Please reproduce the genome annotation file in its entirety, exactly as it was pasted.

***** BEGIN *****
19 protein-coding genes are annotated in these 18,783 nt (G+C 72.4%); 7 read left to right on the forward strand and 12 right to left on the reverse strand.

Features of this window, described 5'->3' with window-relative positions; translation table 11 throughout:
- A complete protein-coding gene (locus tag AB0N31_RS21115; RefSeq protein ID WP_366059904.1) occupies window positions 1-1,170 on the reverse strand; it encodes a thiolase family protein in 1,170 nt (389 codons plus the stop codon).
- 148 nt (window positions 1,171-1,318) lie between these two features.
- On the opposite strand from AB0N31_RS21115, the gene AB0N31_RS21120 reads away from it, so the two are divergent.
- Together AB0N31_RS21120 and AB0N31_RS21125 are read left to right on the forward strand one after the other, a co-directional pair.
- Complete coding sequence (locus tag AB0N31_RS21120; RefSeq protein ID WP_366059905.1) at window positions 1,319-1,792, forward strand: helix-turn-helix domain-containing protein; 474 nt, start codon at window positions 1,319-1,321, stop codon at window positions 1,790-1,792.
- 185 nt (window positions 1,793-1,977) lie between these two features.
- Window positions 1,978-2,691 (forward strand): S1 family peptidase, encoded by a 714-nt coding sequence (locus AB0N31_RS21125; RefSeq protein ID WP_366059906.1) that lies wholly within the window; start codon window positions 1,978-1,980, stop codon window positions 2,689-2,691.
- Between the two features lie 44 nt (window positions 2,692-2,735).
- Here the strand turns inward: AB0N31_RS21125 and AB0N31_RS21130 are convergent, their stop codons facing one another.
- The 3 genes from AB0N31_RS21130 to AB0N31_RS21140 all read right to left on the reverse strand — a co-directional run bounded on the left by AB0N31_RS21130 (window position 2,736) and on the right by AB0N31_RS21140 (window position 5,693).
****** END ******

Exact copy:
19 protein-coding genes are annotated in these 18,783 nt (G+C 72.4%); 7 read left to right on the forward strand and 12 right to left on the reverse strand.

Features of this window, described 5'->3' with window-relative positions; translation table 11 throughout:
- A complete protein-coding gene (locus tag AB0N31_RS21115; RefSeq protein ID WP_366059904.1) occupies window positions 1-1,170 on the reverse strand; it encodes a thiolase family protein in 1,170 nt (389 codons plus the stop codon).
- 148 nt (window positions 1,171-1,318) lie between these two features.
- On the opposite strand from AB0N31_RS21115, the gene AB0N31_RS21120 reads away from it, so the two are divergent.
- Together AB0N31_RS21120 and AB0N31_RS21125 are read left to right on the forward strand one after the other, a co-directional pair.
- Complete coding sequence (locus tag AB0N31_RS21120; RefSeq protein ID WP_366059905.1) at window positions 1,319-1,792, forward strand: helix-turn-helix domain-containing protein; 474 nt, start codon at window positions 1,319-1,321, stop codon at window positions 1,790-1,792.
- 185 nt (window positions 1,793-1,977) lie between these two features.
- Window positions 1,978-2,691 (forward strand): S1 family peptidase, encoded by a 714-nt coding sequence (locus AB0N31_RS21125; RefSeq protein ID WP_366059906.1) that lies wholly within the window; start codon window positions 1,978-1,980, stop codon window positions 2,689-2,691.
- Between the two features lie 44 nt (window positions 2,692-2,735).
- Here the strand turns inward: AB0N31_RS21125 and AB0N31_RS21130 are convergent, their stop codons facing one another.
- The 3 genes from AB0N31_RS21130 to AB0N31_RS21140 all read right to left on the reverse strand — a co-directional run bounded on the left by AB0N31_RS21130 (window position 2,736) and on the right by AB0N31_RS21140 (window position 5,693).